Tel Aviv's deputy mayor on why cities should stand with protesters, a new Berlin-Vienna rail corridor and beautifully designed public toilets in Tokyo.
Israel’s long-running political crisis has been intensified by the government’s failure to deal with the economic impact of the pandemic. That, says Tel Aviv’s deputy mayor, Zippi Brand Frank, left her city with no choice but to “take care of itself and rethink itself”. She developed a “15-minute neighbourhood” concept to help communities adapt, while supporting the tens of thousands who took to the streets to protest against the government’s pandemic response. An Emmy award-winning documentary director and social activist, Brand Frank (pictured) tells monocle why promoting democracy and the right to demonstrate is part of a city’s role.
Why has Tel Aviv supported the protests in recent months?
Tel Aviv has always stood up for freedom, tolerance and progress. Residents expect their city leaders to support the freedom of expression that they cherish. Don’t forget that Tel Aviv is economically independent from the government. This helps us to express a different voice without fear.
The people of Tel Aviv seem to trust civic leadership more than the national government. Why?
Partly because we oppose the government in many aspects of our municipal policy, such as refugee and lgbt rights. Cities are also more attentive to individuals’ personal needs and can respond faster. We’ve recently established a new division that’s working to pair the city’s struggling artists with residents who can host small events on their rooftops or in community gardens.
Tel Aviv’s economy has relied on hosting two million tourists a year, and more than 350,000 Israelis commuted there every day. How is the city adapting to new realities?
Tel Aviv’s biggest advantage is that it is dense and crowded. You can have a wonderful night out just by walking down the street. If we want businesses that have relied on visitors to survive, we need to encourage our citizens to use their services. Our goal is for all residents to have the services that they need within 15 minutes of their homes. What makes urban life so appealing is the constant interactions that you have with others. This is an opportunity for us, as a city, to experiment with new ways of creating them.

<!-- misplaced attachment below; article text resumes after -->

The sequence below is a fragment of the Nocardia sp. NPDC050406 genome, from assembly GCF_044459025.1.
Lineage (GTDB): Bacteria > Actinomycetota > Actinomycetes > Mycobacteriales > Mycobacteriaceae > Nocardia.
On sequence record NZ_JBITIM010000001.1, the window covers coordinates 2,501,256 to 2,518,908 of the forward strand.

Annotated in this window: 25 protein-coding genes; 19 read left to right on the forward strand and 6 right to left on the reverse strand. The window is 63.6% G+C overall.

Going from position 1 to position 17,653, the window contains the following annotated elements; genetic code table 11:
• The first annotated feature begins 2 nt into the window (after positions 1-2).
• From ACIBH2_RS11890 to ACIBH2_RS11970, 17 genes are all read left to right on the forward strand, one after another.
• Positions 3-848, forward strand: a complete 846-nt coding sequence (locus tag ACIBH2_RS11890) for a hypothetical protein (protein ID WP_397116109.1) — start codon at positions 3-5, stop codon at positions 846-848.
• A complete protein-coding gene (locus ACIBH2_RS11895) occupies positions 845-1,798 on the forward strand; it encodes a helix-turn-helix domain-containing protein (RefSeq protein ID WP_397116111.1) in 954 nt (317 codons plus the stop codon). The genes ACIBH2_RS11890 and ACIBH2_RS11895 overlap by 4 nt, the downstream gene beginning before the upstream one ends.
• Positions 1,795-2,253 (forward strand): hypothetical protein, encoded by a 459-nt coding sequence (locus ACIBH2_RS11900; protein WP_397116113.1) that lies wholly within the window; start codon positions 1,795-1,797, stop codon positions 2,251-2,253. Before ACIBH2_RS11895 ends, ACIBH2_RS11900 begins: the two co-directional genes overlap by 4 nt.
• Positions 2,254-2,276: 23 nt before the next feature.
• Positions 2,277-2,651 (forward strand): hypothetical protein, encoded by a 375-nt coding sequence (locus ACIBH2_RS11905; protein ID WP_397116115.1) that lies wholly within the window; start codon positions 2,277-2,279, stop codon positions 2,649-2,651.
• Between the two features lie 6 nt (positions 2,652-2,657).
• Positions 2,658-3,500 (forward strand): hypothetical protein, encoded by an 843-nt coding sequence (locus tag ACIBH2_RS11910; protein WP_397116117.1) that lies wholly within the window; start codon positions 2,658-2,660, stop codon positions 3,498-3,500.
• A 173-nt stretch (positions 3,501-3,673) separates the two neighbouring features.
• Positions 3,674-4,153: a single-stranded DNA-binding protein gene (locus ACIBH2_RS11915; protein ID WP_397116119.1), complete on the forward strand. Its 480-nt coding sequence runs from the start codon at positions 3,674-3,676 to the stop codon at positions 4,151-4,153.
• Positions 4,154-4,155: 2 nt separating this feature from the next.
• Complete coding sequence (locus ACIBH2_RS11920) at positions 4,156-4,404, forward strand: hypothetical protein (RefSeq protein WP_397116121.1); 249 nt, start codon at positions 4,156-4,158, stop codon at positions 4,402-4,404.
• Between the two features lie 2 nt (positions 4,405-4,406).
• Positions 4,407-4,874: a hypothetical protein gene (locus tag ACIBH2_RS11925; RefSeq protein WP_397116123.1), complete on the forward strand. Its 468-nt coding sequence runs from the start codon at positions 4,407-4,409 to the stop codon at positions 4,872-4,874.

Public toilets have long been ignored by city governments. Japan’s non-profit Nippon Foundation aims to change that by commissioning 16 architects and designers, including Pritzker prize-winners, to build restrooms in Tokyo’s Shibuya. Architect Shigeru Ban, for example, has created boxes with transparent glass that turns opaque when the door is locked. And there’s a stylish cleaners’ uniform from Japanese fashion designer Nigo. “Cleaning the loo shouldn’t be a job that nobody wants to do,” says Hayato Hanaoka, project manager at the foundation. “Our goal is to transform the toilets with creative power.”
The Vindobona, a celebrated train route connecting Vienna and Berlin via Dresden and Prague, was in operation between 1957 and 2014, at which time the direct link disappeared completely. But this summer it was reinstated.
Over the years the route has been affected by shifting geopolitics and changing travel habits. Until 2014 most trains were decades-old rolling stock with dated velvet curtains in the dining car, 1960s seat upholstery and signage in only Hungarian or Czech. But now the Vindobona hosts high-speed Railjet trains operated by Austrian National Railways (öbb) and Ceske Drahy, the Czech national rail operator. The 8.5-hour journey still winds its way through some of central Europe’s most storied cities but the trains have been fitted out for the modern business traveller.
So why the recent revival of this once-lost connection? “In the 1980s the train was how one travelled in Europe but that gradually changed due to much cheaper airfares,” says Bernard Rieder, a spokesperson at öbb. “Over time, sitting in a train for hours became less appealing.” In the past year, however, overall passenger numbers are up and the öbb found it viable to reinstate the route in co-operation with Ceske Drahy and Germany’s Deutsche Bahn. “The desire for train travel is rising,” says Rieder.
During the cold war, the Vindobona of the late 1950s to the 1980s ran between Vienna and Berlin without stopping; passengers were mostly West Berliners, Nordic tourists or diplomats seeking transit through the former German Democratic Republic.
Since the fall of the Berlin Wall, the Vindobona has witnessed some major infrastructure changes along its route as central Europe’s cities have evolved: Berlin’s sprawling main train station opened in 2006 and Vienna’s in 2015. Dresden’s station remains the most beautiful on the route, with its vaulted steel ceilings and views of the city’s ornate skyline. The renovation of Prague’s original 1920s art nouveau station seems perpetually unfinished but one day it might rival Dresden’s splendour and signal that the Vindobona’s evolution is almost complete.
Image: Satoshi Nagare provided by The Nippon Foundation. Photographer: David Vaaknin